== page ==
Speak by Laurie Halse Anderson
Melinda Sordino busted an end-of-summer party by calling the cops. Now her old friends won’t talk to her, and people she doesn’t even know hate her from a distance. The safest place to be is alone, inside her own head. But even that’s not safe. Because there’s something she’s trying not to think about, something about the night of the party that, if she let it in, would blow her carefully constructed disguise to smithereens. And then she would have to speak the truth. This extraordinary first novel has captured the imaginations of teenagers and adults across the country.
Who hasn’t regretted something in life? Haven’t we all? Laurie Halse Anderson perfectly displays regret in her book Speak, which deals with the problems of being unnoticed in life, and never being able to truly express life the way we believe, due to other people troubling our being. Set in the same world we live in, fictionally, the novel tells the account of a girl who has no place in life, and is trying to make life better by hiding from fears after a terrible incident occurs. Basically, I gladly adored the novel; I most liked, however, the theme, plot, and unique use of grammar and vocabulary.
Firstly, I liked the interesting themes shown in the book, which I believe are relatable to many people. What do we regret in life is the main question portrayed in Speak. In the novel, Melinda Sordino faces personal tragedy, and throughout the book, tries to better life by coming out about her feelings. Obviously, this concept is relevant today, as drunken parties are becoming more of an effect on teenage life. This theme is mostly overused, as is proven by media, and overall teenage influence, because this is a strongly opposed subject. Certainly, the concept of the novel is unique in its own right, and by today’s standards, very relatable by way of many people.
The plot was a second part I liked in this novel. The internal conflict was very deep, and one of the most important components in the novel. Melinda often wondered to herself, and really couldn’t speak up for herself much. However, the external conflict acted well with the character portrayed, as such being a quiet and lonely person, who was constantly searching for a place to get away. The book seemed to climax around the end, especially when a scene erupted between a former rival and herself. Uniquely, the book showed me a type a plot I’d never read before, and I think it was a very potent part of the novel.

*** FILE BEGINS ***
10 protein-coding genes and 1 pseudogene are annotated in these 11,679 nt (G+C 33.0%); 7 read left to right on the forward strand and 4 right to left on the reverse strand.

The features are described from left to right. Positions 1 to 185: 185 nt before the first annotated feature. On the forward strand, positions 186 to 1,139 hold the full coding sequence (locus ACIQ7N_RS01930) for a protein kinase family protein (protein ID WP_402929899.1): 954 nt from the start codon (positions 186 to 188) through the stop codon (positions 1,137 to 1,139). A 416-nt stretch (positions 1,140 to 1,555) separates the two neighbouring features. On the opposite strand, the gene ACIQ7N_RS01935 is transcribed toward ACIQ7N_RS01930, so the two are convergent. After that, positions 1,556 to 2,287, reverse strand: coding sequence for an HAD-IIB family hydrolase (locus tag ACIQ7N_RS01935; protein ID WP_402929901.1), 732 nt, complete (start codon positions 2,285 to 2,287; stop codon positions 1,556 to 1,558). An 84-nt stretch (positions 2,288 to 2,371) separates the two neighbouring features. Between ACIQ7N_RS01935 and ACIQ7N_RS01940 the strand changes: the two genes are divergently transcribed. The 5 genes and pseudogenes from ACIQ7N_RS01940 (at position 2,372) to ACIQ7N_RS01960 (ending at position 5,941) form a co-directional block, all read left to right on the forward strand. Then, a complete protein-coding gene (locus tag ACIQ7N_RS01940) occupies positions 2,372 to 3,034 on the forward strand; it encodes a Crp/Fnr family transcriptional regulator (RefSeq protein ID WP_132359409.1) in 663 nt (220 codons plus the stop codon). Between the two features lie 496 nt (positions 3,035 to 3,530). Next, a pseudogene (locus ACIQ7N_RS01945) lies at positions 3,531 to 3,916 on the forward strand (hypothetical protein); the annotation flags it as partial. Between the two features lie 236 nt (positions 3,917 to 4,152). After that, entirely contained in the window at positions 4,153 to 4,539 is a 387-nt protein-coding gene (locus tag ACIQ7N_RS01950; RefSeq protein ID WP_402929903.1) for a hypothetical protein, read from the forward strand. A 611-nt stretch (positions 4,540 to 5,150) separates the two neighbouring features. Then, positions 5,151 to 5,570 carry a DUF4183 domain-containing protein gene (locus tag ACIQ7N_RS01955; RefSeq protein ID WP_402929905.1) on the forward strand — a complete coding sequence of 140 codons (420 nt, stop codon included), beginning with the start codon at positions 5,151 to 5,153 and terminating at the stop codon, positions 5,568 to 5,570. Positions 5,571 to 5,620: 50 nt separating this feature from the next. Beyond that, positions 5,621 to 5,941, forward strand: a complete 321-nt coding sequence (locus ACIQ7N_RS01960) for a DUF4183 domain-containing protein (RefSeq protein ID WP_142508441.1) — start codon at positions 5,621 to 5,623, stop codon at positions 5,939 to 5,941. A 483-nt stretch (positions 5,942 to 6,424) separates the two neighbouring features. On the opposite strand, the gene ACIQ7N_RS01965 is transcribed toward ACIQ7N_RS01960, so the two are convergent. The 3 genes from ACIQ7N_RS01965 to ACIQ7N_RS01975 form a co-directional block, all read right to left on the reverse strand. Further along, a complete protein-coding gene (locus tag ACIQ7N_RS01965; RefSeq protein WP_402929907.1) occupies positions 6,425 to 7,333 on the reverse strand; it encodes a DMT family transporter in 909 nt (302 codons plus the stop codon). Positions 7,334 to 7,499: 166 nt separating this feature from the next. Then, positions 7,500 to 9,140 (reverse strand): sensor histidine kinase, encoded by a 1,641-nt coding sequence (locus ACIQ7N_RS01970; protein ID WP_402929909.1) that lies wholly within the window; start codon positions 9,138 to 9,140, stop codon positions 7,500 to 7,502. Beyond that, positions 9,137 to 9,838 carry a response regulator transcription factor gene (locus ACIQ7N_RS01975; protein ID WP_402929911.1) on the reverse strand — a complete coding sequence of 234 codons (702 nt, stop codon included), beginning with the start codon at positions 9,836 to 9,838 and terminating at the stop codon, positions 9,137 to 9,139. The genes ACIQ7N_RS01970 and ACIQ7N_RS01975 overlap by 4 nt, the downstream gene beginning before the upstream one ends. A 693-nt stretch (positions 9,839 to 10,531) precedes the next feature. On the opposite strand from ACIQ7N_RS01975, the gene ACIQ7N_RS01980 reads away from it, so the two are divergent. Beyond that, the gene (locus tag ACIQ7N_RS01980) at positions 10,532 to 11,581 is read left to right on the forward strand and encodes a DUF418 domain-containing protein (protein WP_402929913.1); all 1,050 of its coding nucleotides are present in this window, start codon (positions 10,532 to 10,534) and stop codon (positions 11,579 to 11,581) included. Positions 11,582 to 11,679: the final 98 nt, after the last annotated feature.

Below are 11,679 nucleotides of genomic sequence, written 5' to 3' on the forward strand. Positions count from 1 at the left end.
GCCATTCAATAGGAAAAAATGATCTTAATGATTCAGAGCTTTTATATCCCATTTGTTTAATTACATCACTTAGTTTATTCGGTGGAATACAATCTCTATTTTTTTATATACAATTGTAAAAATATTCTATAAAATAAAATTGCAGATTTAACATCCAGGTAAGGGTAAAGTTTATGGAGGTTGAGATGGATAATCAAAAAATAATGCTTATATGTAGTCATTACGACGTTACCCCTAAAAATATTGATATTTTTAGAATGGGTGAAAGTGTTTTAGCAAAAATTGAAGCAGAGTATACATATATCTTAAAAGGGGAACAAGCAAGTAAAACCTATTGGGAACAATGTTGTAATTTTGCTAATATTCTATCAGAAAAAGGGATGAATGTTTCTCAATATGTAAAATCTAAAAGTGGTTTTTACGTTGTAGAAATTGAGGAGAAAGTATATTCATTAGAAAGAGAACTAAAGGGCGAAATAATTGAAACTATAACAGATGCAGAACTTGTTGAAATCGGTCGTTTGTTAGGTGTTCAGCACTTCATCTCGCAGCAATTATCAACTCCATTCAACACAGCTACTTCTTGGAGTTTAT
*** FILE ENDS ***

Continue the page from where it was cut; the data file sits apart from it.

The third part of the novel that I appreciated was the interesting grammar misuse and vocabulary choice. The choice of words were interesting because they seemed a little low leveled in comparison to many other books recommended for teenagers. There is a lot of usage of conversation in the novel, which made for a distinctive way of connecting to the reader by allowing feeling part of the dialogue while reading. The novel is written almost to the point of feeling like another character thanks to the author’s word choice and syntax.
Overall, I utterly adored the novel, and I feel as if I can read many times over again. I feel the ending was unclear, but stated perfectly to fit the character’s persona. I recommend to teenagers, young adults, or anyone who has felt unwanted in life or school, as it will help many people relate to the situations in the novel. Melinda Sordino was a relatable and acutely understandable main character who decides to find her voice after being used by friends and family. Through the wonderful use of motivating theme, interesting plot, and unique grammar and vocabulary, Laurie Halse Anderson created one of the most powerful books for its time.